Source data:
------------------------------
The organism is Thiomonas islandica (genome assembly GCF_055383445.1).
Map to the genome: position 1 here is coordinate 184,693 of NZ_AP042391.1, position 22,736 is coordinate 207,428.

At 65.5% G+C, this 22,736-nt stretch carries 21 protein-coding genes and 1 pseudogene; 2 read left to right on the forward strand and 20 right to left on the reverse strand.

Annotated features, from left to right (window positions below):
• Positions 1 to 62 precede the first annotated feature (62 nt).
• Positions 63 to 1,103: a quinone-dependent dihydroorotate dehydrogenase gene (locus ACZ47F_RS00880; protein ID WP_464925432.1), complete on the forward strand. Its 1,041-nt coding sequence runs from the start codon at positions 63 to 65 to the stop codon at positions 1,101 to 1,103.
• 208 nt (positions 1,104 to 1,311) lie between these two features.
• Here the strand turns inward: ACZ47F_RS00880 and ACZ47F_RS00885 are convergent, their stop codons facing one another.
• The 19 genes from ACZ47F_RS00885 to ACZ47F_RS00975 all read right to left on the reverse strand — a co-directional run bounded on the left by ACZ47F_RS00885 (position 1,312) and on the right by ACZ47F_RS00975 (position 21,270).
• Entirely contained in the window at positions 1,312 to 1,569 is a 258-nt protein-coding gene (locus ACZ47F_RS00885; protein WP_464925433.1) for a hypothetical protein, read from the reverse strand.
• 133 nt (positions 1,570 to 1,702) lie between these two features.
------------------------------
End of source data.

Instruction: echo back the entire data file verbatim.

The organism is Thiomonas islandica (genome assembly GCF_055383445.1).
Map to the genome: position 1 here is coordinate 184,693 of NZ_AP042391.1, position 22,736 is coordinate 207,428.

At 65.5% G+C, this 22,736-nt stretch carries 21 protein-coding genes and 1 pseudogene; 2 read left to right on the forward strand and 20 right to left on the reverse strand.

Annotated features, from left to right (window positions below):
• Positions 1 to 62 precede the first annotated feature (62 nt).
• Positions 63 to 1,103: a quinone-dependent dihydroorotate dehydrogenase gene (locus ACZ47F_RS00880; protein ID WP_464925432.1), complete on the forward strand. Its 1,041-nt coding sequence runs from the start codon at positions 63 to 65 to the stop codon at positions 1,101 to 1,103.
• 208 nt (positions 1,104 to 1,311) lie between these two features.
• Here the strand turns inward: ACZ47F_RS00880 and ACZ47F_RS00885 are convergent, their stop codons facing one another.
• The 19 genes from ACZ47F_RS00885 to ACZ47F_RS00975 all read right to left on the reverse strand — a co-directional run bounded on the left by ACZ47F_RS00885 (position 1,312) and on the right by ACZ47F_RS00975 (position 21,270).
• Entirely contained in the window at positions 1,312 to 1,569 is a 258-nt protein-coding gene (locus ACZ47F_RS00885; protein WP_464925433.1) for a hypothetical protein, read from the reverse strand.
• 133 nt (positions 1,570 to 1,702) lie between these two features.